"Outsider" status and economic success in Suharto's Indonesia




Reid, Anthony

Journal Title

Journal ISSN

Volume Title


Crawfurd House Publishing


I was struck recently [1998] by an exchange I witnessed in a Canberra restaurant, when an Indonesian visitor (Dede Oetomo) was explaining his background as a "Chinese" Indonesian, albeit with quite a few Javanese or Balinese ancestors from the eighteenth and nineteenth century on the mother's side. My Filipino colleague (Rey Ileto) noted with some surprise -- "in the Philippines you would simply be a Filipino; in Indonesia I guess I would be a Chinese." This was rather troubling to this important Filipino intellectual, interpreter of Philippine identity & son of a prominent Philippine general. How is it that a substantial minority of urban Indonesian culture and language, and mixed ethnic background, is considered Cina and somehow alien in Indonesia, where the analogous group in Thailand or the Philippines is considered simply Thai or Filipino? And how is it possible that passions could be so strong around this single word that otherwise law-abiding Indonesian citizens should feel no shame in reviling, robbing, killing and raping their fellow-countrymen because of it? In other words, why has this category been constructed by many Indonesians to be outside their moral and political community, at least at times of social stress and breakdown? Perhaps most puzzling, why is it that the most terrifying outburst of anti-Chinese hostility since 1947, and potentially since 1740, should occur in 1998, a time when the whole Sino-Indonesian community is more culturally integrated into the mainstream than at any time in the past? (First two paragraphs of paper).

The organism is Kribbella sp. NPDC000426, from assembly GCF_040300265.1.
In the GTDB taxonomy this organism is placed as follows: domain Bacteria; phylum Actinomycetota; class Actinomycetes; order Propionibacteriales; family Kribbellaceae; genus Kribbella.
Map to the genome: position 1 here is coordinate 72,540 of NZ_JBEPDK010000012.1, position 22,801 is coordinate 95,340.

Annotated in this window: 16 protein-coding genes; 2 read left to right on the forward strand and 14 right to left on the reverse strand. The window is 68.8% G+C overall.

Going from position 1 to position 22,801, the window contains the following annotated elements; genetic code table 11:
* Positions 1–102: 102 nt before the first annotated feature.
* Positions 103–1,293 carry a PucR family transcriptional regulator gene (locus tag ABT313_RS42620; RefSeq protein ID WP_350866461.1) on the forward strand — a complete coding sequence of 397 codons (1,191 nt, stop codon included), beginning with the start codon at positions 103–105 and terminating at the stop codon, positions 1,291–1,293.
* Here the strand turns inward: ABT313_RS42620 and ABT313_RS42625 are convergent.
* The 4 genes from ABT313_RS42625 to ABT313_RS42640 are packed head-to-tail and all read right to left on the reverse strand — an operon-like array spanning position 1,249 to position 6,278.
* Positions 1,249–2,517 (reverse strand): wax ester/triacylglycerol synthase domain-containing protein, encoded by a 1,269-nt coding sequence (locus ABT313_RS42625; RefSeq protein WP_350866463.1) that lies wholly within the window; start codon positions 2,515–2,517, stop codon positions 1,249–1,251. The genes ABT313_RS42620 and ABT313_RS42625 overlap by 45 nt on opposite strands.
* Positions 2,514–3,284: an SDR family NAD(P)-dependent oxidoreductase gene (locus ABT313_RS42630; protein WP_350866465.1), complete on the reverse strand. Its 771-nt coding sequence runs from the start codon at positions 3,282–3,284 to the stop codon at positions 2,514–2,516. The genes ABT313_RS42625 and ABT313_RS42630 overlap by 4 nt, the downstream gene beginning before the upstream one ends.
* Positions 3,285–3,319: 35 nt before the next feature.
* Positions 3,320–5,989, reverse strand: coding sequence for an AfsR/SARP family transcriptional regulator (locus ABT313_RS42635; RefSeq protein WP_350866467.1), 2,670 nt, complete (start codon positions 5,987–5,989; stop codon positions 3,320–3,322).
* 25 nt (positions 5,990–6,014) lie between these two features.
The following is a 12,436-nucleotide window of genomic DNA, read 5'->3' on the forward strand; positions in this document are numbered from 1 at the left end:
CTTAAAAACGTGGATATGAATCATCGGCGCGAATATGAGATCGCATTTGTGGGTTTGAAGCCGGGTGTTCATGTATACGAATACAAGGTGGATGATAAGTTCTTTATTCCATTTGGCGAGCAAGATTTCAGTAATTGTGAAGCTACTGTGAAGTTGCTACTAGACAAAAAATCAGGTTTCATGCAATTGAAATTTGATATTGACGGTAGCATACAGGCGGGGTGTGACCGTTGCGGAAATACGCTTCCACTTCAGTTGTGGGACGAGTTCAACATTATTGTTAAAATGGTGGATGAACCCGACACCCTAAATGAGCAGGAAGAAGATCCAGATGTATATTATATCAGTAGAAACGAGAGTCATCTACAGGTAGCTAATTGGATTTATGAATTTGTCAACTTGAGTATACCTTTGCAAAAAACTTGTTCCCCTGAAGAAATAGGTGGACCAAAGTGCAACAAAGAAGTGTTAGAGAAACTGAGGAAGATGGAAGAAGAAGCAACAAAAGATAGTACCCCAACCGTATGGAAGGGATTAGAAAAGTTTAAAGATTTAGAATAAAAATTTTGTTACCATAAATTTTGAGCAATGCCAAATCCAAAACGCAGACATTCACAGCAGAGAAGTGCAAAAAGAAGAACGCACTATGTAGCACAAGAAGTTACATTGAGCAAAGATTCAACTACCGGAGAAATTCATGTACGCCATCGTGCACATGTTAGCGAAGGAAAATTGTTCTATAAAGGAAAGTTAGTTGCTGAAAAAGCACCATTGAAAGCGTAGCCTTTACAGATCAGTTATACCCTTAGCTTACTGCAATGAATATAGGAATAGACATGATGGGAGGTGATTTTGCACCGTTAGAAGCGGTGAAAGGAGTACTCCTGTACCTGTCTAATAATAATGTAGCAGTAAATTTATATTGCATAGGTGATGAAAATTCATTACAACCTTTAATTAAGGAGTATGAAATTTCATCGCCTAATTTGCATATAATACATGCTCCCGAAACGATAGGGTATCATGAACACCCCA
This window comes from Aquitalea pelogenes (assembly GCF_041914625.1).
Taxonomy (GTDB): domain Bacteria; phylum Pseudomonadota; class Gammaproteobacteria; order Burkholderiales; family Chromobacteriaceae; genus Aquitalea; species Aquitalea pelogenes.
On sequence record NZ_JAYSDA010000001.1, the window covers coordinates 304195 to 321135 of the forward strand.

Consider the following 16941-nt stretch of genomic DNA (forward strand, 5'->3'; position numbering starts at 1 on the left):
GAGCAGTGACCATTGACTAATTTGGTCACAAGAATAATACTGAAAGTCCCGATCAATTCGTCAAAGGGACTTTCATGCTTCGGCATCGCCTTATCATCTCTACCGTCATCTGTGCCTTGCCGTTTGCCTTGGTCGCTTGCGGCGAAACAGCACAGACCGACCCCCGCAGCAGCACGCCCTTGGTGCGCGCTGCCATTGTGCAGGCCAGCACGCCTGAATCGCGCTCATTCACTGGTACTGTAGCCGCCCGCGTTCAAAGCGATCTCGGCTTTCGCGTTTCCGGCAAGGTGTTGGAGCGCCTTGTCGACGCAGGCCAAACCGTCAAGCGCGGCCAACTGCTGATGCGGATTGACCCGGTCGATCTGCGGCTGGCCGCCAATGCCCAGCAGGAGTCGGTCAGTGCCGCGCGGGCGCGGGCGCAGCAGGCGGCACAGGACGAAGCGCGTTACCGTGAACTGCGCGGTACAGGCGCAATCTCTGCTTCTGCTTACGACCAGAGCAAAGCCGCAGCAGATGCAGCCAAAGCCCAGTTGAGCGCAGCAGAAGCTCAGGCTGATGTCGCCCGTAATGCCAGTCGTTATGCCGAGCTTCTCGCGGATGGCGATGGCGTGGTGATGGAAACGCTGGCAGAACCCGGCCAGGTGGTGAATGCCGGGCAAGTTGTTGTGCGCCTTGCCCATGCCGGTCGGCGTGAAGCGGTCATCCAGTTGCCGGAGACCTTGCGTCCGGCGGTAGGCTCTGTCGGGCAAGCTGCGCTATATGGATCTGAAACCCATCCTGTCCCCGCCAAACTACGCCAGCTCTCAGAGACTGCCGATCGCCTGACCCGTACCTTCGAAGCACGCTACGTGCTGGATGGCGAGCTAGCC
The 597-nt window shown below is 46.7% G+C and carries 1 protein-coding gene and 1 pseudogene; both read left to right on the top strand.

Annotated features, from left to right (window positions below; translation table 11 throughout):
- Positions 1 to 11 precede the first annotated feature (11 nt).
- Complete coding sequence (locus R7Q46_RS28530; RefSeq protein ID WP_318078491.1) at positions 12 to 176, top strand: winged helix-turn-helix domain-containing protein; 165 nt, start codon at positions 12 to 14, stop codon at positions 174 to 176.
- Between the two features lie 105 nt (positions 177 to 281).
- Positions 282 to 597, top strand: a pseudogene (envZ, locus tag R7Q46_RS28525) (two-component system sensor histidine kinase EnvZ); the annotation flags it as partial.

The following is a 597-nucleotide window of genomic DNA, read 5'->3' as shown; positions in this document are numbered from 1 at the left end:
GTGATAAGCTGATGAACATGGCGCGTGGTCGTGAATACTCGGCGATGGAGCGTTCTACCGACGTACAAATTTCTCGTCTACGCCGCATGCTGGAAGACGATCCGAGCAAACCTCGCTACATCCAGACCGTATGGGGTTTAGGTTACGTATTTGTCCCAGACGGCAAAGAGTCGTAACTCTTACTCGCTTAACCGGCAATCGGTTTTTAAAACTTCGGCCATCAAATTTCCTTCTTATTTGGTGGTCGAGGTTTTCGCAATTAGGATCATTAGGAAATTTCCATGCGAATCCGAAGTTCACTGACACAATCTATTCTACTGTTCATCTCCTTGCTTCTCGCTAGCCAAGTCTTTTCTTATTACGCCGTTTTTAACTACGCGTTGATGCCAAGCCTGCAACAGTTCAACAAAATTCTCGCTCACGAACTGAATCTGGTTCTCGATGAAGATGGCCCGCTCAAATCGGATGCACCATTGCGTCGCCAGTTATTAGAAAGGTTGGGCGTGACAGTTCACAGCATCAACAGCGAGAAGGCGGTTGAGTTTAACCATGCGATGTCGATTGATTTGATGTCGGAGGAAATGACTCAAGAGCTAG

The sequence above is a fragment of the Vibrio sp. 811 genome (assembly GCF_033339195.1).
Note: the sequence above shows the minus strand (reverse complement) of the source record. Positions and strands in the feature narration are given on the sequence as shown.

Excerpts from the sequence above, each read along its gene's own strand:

Indonesia, status, economic success, Chinese




Conference paper

Book Title

Perspectives on the Chinese Indonesians

Entity type

Access Statement

License Rights


Restricted until